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Prescription practice leads to investigation of OB-GYN doc

Prescription practice leads to investigation of OB-GYN doc
Prescription practice leads to investigation of OB-GYN doc
After a search warrant was issued, Harrison County Prosecutor J. Otto Schalk, center, and Chief Deputy Prosecutor Nicholas Haverstock, to Schalk’s right, meet with investigators from the Indiana Attorney General’s Office and the Indiana State Police Thursday at the OB-GYN office of Dr. Paul Kelty. Kelty, who has not been charged with a crime, is being investigated for possible Medicaid fraud, illegitimate prescribing of controlled substances, theft and sexual abuse. Photo by Alan Stewart (click for larger version)

Investigators with the Indiana Attorney General’s Office and the Harrison County Prosecutor’s Office, accompanied by troopers from the Indiana State Police, temporarily closed a Corydon OB-GYN office at approximately 8:30 Thursday morning as they served a search warrant with the hopes of finding evidence of alleged Medicaid fraud, theft, prescription drug dealing and possible sexual abuse. The IAG’s Office will issue a report to the Harrison County Prosecutor’s Office, which will decide if criminal charges are applicable.
‘It’s important to note that this was a search warrant and not a finding of guilt,’ Prosecutor J. Otto Schalk said in a press conference Thursday afternoon. ‘Throughout this process, Dr. Kelty should be presumed innocent.’
According to a probable cause affidavit, Amy Sellers, an investigator with the Attorney General’s Medicaid Fraud Control Unit, was assigned to look into Dr. Paul Kelty’s medical practice to see if he was prescribing controlled substances without medical necessity and in such quantities and combinations to Medicaid patients that the prescribing was outside of the scope of usual medical practice and in violation of the Controlled Substance Act and Medicaid fraud statute.
The affidavit says Kelty prescribed nearly 1.08 million pills to 1,283 patients during a period from 2008 to 2012. The high number of prescriptions for pain killers being written for Medicaid patients were a concern for at least two pharmacies in Corydon that tipped off a compliance officer with the Indiana Pharmacy Board.
The officer said that pharmacists at Walgreen’s and CVS/pharmacy told him that Kelty’s patients were getting controlled substance prescriptions filled monthly and the pharmacists suspected some of Kelty’s patients were drug abusers.
According to the officer, virtually all of Kelty’s patients were being prescribed hydrocodone and some patients were receiving a ‘cocktail’ of hydrocodone and Xanax. The combination of the two drugs, according to Sellers, makes someone eight times more likely to suffer an overdose as opposed to a woman who has only one of the drugs in her system at a time.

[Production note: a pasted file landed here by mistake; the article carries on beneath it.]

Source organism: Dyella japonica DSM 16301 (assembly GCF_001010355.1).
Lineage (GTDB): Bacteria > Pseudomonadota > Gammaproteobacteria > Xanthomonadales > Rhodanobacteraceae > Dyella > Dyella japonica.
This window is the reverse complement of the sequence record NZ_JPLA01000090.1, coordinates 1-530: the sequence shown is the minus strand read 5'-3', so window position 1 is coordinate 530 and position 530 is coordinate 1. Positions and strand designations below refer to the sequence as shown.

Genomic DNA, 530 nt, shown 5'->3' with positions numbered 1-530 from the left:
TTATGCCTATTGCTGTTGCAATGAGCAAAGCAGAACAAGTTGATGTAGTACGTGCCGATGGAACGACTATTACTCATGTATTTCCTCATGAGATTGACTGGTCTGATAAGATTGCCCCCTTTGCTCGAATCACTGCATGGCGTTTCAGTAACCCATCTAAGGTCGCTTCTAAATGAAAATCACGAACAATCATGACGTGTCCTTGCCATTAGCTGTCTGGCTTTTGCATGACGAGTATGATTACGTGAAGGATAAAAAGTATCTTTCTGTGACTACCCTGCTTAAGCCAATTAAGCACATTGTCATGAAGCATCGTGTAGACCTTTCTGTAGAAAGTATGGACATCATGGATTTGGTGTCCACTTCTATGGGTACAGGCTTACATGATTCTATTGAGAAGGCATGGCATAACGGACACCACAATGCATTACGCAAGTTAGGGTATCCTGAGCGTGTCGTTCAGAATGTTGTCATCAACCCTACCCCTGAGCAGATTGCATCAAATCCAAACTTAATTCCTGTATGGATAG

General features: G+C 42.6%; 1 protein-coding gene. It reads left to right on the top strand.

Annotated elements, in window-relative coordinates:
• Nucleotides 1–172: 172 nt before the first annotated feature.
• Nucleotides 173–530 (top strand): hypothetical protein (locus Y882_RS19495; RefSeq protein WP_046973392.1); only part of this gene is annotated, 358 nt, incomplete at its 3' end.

‘Some patients were seen every two weeks, which the expert doctors have noted in the affidavit makes no sense for routine provisions of patient care and that the vast majority of these visits were not medically necessary,’ Schalk said.
The most common of the controlled substances prescribed were hydrocodone, Xanax, oxycodone and Valium.
Sellers’ affidavit says that since 2008, six of Kelty’s patients who had been receiving controlled substances from him died from drug overdoses, with one patient hanging herself.
‘Some of those patients may not have seen Kelty for some time before their deaths, but I need Kelty’s patient files to be certain of that,’ Sellers wrote in the affidavit.
The affidavit also alleges that multiple patients were continually prescribed the same amount of controlled substances throughout their pregnancy. As a result, babies of mothers under Kelty’s care were born addicted to controlled substances and had to undergo treatment for the addictions.
A medical expert reporting to the AG office stated he believed Kelty’s prescribing practices presented a clear and present danger to the public.
In regard to the accusations of sexual abuse, the affidavit states several instances of inappropriate conduct between Kelty and his patients, through interviews conducted by the AG office. One patient described Kelty as ‘touchy feely’ and alleged he brought her to orgasm during exams. Another patient alleged she believed Kelty’s exams ‘felt more like a sensual moment between you and a partner … ‘
Schalk is asking that anyone in the community who has any information from their experiences with Kelty that would assist in the investigation to call his office at 738-4241.